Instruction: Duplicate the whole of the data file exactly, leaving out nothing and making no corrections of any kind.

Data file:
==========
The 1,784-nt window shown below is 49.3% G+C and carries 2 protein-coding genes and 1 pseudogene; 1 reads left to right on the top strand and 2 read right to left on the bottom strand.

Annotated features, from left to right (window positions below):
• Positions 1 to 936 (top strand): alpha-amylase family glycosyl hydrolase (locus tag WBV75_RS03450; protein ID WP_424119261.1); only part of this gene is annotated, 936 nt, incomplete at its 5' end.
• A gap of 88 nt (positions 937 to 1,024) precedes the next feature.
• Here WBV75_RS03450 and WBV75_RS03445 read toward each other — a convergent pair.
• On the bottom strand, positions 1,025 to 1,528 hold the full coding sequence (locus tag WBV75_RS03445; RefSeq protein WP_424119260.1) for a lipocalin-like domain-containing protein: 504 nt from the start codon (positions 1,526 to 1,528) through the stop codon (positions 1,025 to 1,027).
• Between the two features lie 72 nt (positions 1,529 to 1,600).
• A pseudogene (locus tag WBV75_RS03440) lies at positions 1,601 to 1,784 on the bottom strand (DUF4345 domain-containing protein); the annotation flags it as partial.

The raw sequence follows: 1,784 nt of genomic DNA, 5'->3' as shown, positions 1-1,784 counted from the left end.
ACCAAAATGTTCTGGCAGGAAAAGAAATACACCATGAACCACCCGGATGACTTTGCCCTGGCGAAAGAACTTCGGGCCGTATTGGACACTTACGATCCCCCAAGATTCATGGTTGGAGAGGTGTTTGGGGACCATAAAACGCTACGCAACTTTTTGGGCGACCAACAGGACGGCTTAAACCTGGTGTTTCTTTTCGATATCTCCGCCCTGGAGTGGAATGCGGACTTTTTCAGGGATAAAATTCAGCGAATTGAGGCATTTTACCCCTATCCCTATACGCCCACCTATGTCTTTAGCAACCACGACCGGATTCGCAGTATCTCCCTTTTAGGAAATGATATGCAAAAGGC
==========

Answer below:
The 1,784-nt window shown below is 49.3% G+C and carries 2 protein-coding genes and 1 pseudogene; 1 reads left to right on the top strand and 2 read right to left on the bottom strand.

Annotated features, from left to right (window positions below):
• Positions 1 to 936 (top strand): alpha-amylase family glycosyl hydrolase (locus tag WBV75_RS03450; protein ID WP_424119261.1); only part of this gene is annotated, 936 nt, incomplete at its 5' end.
• A gap of 88 nt (positions 937 to 1,024) precedes the next feature.
• Here WBV75_RS03450 and WBV75_RS03445 read toward each other — a convergent pair.
• On the bottom strand, positions 1,025 to 1,528 hold the full coding sequence (locus tag WBV75_RS03445; RefSeq protein WP_424119260.1) for a lipocalin-like domain-containing protein: 504 nt from the start codon (positions 1,526 to 1,528) through the stop codon (positions 1,025 to 1,027).
• Between the two features lie 72 nt (positions 1,529 to 1,600).
• A pseudogene (locus tag WBV75_RS03440) lies at positions 1,601 to 1,784 on the bottom strand (DUF4345 domain-containing protein); the annotation flags it as partial.

The raw sequence follows: 1,784 nt of genomic DNA, 5'->3' as shown, positions 1-1,784 counted from the left end.
ACCAAAATGTTCTGGCAGGAAAAGAAATACACCATGAACCACCCGGATGACTTTGCCCTGGCGAAAGAACTTCGGGCCGTATTGGACACTTACGATCCCCCAAGATTCATGGTTGGAGAGGTGTTTGGGGACCATAAAACGCTACGCAACTTTTTGGGCGACCAACAGGACGGCTTAAACCTGGTGTTTCTTTTCGATATCTCCGCCCTGGAGTGGAATGCGGACTTTTTCAGGGATAAAATTCAGCGAATTGAGGCATTTTACCCCTATCCCTATACGCCCACCTATGTCTTTAGCAACCACGACCGGATTCGCAGTATCTCCCTTTTAGGAAATGATATGCAAAAGGC